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Palazzo Vecchio Gets Massive Lighting Rod Reporting in English, STAMP - Azienda

By Samantha Blankenship

Firenze – It  was a long way to the ground on Wednesday for four local technicians as they started the process of laying copper wires to make a massive lighting protection system, encasing the Palazzo Vecchio and its tower.

Four SAEET technicians repelled from the top of the Palazzo Vecchio tower, laying wire as they descended on their ropes. The copper wires will become a part of an intertwined cage around the building, creating a giant lighting rod for the tower.

For the usual flock of tourists in the piazza, the four men repelling down the front of an ancient Italian monument may not have seemed of major consequence, but the technicians’ purpose on the facade concerns anyone who will enter Piazza della Signoria in the future.


The Palazzo Vecchio and its 311-foot tower has served as Florence’s town hall for over seven centuries. The building houses the offices of the municipal administration and staff. The building also sees many tourists on a daily basis. Maintaining the safety of the people inside and outside the building is the main concern for the city of Florence.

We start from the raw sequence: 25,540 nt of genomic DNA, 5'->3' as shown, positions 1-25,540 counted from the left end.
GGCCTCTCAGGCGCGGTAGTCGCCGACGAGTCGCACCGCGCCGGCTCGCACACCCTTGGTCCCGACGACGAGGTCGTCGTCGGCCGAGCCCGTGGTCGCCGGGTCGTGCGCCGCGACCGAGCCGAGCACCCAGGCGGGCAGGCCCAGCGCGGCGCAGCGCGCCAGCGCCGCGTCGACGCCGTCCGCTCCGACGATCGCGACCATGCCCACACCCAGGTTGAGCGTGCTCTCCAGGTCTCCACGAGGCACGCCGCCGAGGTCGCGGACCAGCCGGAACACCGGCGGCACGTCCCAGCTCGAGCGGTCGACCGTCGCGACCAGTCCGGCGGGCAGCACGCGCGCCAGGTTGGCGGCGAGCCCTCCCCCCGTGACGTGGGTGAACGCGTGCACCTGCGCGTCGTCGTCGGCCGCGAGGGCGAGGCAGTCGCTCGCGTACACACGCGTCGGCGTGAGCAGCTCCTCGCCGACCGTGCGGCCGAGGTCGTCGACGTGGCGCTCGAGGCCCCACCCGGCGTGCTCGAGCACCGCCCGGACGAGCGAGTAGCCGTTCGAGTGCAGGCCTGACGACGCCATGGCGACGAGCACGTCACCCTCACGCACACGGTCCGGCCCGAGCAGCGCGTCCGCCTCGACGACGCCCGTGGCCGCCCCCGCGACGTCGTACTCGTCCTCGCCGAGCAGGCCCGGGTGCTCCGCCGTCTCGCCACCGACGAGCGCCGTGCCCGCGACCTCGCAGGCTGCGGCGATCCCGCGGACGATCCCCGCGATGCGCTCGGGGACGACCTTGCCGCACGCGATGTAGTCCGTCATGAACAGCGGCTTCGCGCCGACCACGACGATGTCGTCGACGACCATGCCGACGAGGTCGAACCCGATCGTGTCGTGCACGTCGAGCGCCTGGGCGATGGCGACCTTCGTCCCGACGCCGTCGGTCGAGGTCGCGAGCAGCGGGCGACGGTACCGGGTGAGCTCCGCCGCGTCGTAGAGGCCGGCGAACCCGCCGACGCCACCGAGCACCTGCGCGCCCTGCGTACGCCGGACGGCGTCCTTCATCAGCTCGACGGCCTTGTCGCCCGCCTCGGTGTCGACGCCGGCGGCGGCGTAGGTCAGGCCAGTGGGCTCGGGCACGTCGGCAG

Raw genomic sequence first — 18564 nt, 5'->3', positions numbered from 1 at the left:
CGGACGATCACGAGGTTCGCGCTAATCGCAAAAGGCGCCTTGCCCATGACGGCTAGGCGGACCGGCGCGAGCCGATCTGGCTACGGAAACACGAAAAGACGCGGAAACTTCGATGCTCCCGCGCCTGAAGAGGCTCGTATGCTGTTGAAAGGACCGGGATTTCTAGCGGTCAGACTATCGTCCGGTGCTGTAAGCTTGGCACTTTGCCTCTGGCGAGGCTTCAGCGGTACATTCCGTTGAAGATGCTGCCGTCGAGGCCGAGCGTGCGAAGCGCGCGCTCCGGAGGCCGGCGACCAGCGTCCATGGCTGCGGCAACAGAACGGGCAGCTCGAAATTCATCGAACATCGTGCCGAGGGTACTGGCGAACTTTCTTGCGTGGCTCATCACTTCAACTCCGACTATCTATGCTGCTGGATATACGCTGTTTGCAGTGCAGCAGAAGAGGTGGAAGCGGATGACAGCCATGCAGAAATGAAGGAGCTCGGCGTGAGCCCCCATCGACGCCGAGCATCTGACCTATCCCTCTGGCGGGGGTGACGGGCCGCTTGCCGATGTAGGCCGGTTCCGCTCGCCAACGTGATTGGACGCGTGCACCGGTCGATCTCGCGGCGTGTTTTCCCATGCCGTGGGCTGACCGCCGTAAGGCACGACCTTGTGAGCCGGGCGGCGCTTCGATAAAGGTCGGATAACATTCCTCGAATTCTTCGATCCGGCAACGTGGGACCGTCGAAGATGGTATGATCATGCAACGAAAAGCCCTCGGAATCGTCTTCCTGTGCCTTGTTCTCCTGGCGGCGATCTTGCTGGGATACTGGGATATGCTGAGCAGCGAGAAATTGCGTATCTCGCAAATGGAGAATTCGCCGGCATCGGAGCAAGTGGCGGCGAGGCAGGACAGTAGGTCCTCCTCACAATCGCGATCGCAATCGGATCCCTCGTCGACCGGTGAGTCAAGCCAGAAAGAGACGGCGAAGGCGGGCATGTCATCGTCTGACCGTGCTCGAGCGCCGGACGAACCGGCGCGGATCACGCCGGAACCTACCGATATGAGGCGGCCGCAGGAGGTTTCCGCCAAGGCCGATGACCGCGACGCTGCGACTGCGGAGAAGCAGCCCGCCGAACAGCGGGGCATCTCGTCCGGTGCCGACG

Other concerns for the city include the potential loss of essential public services and damage to irreplaceable cultural heritage, both of which occur inside as well as around the Palazzo Vecchio.

A lightning strike to the tower could potentially cause contact shock, fire, explosion or mechanical disruption.

The city opted to use repelling technicians to attach the copper wire instead of bulky equipment in the hopes of minimizing damage to the cobblestone piazza as well as the disruption of daily life for locals and tourists.  The repelling option avoids the need to move and park heavy vehicles on the Piazza della Signoria. A similar operation was recently used successfully in the maintenance of Big Ben in London.

Over time, the copper cables that will protect the monument will become virtually indistinguishable from the stone walls as the cables oxidize. The oxidation process will also create a protective covering for the wires that will allow the lighting cage to essentially last forever, according to Luca Focardi, SAEET project manager. 

 The entire process, which the propelling technicians started on Wednesday, is expected to continue for about a month and a half.

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